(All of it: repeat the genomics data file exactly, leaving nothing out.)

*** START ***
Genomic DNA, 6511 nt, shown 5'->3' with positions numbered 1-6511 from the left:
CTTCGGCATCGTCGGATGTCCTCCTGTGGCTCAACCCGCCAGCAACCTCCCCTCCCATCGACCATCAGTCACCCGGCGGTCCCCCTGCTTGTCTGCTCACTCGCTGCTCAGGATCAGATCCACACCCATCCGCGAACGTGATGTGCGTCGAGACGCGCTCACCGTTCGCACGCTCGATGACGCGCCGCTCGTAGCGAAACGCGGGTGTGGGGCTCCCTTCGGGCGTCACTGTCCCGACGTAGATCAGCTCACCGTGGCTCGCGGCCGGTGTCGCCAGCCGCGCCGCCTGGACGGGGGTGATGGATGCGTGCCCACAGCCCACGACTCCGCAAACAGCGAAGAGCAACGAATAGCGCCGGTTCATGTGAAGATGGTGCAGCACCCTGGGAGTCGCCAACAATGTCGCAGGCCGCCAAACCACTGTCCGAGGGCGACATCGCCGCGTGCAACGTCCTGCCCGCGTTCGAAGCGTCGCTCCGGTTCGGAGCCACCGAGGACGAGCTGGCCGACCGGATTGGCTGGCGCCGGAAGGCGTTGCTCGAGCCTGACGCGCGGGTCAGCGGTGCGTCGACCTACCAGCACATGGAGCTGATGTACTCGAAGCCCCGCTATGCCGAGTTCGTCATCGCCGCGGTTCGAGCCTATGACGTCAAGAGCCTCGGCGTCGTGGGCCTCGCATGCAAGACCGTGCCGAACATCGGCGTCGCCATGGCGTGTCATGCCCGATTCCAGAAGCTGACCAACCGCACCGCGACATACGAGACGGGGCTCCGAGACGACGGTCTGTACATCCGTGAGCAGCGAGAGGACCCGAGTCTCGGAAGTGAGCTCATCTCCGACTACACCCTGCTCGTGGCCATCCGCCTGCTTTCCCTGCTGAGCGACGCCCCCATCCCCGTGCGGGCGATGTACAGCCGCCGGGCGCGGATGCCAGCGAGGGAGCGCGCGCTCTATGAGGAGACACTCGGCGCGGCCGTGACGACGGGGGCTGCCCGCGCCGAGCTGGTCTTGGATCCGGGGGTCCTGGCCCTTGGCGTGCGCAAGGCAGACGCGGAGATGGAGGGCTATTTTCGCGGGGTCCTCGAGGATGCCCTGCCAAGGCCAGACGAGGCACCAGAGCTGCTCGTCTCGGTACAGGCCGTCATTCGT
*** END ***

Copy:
Genomic DNA, 6511 nt, shown 5'->3' with positions numbered 1-6511 from the left:
CTTCGGCATCGTCGGATGTCCTCCTGTGGCTCAACCCGCCAGCAACCTCCCCTCCCATCGACCATCAGTCACCCGGCGGTCCCCCTGCTTGTCTGCTCACTCGCTGCTCAGGATCAGATCCACACCCATCCGCGAACGTGATGTGCGTCGAGACGCGCTCACCGTTCGCACGCTCGATGACGCGCCGCTCGTAGCGAAACGCGGGTGTGGGGCTCCCTTCGGGCGTCACTGTCCCGACGTAGATCAGCTCACCGTGGCTCGCGGCCGGTGTCGCCAGCCGCGCCGCCTGGACGGGGGTGATGGATGCGTGCCCACAGCCCACGACTCCGCAAACAGCGAAGAGCAACGAATAGCGCCGGTTCATGTGAAGATGGTGCAGCACCCTGGGAGTCGCCAACAATGTCGCAGGCCGCCAAACCACTGTCCGAGGGCGACATCGCCGCGTGCAACGTCCTGCCCGCGTTCGAAGCGTCGCTCCGGTTCGGAGCCACCGAGGACGAGCTGGCCGACCGGATTGGCTGGCGCCGGAAGGCGTTGCTCGAGCCTGACGCGCGGGTCAGCGGTGCGTCGACCTACCAGCACATGGAGCTGATGTACTCGAAGCCCCGCTATGCCGAGTTCGTCATCGCCGCGGTTCGAGCCTATGACGTCAAGAGCCTCGGCGTCGTGGGCCTCGCATGCAAGACCGTGCCGAACATCGGCGTCGCCATGGCGTGTCATGCCCGATTCCAGAAGCTGACCAACCGCACCGCGACATACGAGACGGGGCTCCGAGACGACGGTCTGTACATCCGTGAGCAGCGAGAGGACCCGAGTCTCGGAAGTGAGCTCATCTCCGACTACACCCTGCTCGTGGCCATCCGCCTGCTTTCCCTGCTGAGCGACGCCCCCATCCCCGTGCGGGCGATGTACAGCCGCCGGGCGCGGATGCCAGCGAGGGAGCGCGCGCTCTATGAGGAGACACTCGGCGCGGCCGTGACGACGGGGGCTGCCCGCGCCGAGCTGGTCTTGGATCCGGGGGTCCTGGCCCTTGGCGTGCGCAAGGCAGACGCGGAGATGGAGGGCTATTTTCGCGGGGTCCTCGAGGATGCCCTGCCAAGGCCAGACGAGGCACCAGAGCTGCTCGTCTCGGTACAGGCCGTCATTCGT